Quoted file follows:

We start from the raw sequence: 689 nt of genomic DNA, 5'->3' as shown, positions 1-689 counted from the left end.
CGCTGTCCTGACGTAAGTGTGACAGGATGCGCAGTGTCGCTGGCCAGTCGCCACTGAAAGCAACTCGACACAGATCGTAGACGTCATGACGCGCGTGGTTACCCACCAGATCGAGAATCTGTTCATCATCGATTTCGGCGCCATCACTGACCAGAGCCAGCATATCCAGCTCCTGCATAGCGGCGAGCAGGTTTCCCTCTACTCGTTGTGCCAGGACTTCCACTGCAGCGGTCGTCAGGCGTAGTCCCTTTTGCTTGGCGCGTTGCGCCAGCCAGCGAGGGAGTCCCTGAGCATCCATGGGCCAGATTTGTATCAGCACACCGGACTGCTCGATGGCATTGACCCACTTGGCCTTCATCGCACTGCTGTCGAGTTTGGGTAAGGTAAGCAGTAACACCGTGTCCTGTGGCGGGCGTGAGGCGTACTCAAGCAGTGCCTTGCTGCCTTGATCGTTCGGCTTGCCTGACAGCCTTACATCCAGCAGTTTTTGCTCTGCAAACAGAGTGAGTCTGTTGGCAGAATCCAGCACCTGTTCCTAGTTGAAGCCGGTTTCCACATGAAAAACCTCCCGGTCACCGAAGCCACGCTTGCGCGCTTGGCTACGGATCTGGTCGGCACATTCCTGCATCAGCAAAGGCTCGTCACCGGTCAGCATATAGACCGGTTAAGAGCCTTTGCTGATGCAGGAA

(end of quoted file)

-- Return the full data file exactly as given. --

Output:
We start from the raw sequence: 689 nt of genomic DNA, 5'->3' as shown, positions 1-689 counted from the left end.
CGCTGTCCTGACGTAAGTGTGACAGGATGCGCAGTGTCGCTGGCCAGTCGCCACTGAAAGCAACTCGACACAGATCGTAGACGTCATGACGCGCGTGGTTACCCACCAGATCGAGAATCTGTTCATCATCGATTTCGGCGCCATCACTGACCAGAGCCAGCATATCCAGCTCCTGCATAGCGGCGAGCAGGTTTCCCTCTACTCGTTGTGCCAGGACTTCCACTGCAGCGGTCGTCAGGCGTAGTCCCTTTTGCTTGGCGCGTTGCGCCAGCCAGCGAGGGAGTCCCTGAGCATCCATGGGCCAGATTTGTATCAGCACACCGGACTGCTCGATGGCATTGACCCACTTGGCCTTCATCGCACTGCTGTCGAGTTTGGGTAAGGTAAGCAGTAACACCGTGTCCTGTGGCGGGCGTGAGGCGTACTCAAGCAGTGCCTTGCTGCCTTGATCGTTCGGCTTGCCTGACAGCCTTACATCCAGCAGTTTTTGCTCTGCAAACAGAGTGAGTCTGTTGGCAGAATCCAGCACCTGTTCCTAGTTGAAGCCGGTTTCCACATGAAAAACCTCCCGGTCACCGAAGCCACGCTTGCGCGCTTGGCTACGGATCTGGTCGGCACATTCCTGCATCAGCAAAGGCTCGTCACCGGTCAGCATATAGACCGGTTAAGAGCCTTTGCTGATGCAGGAA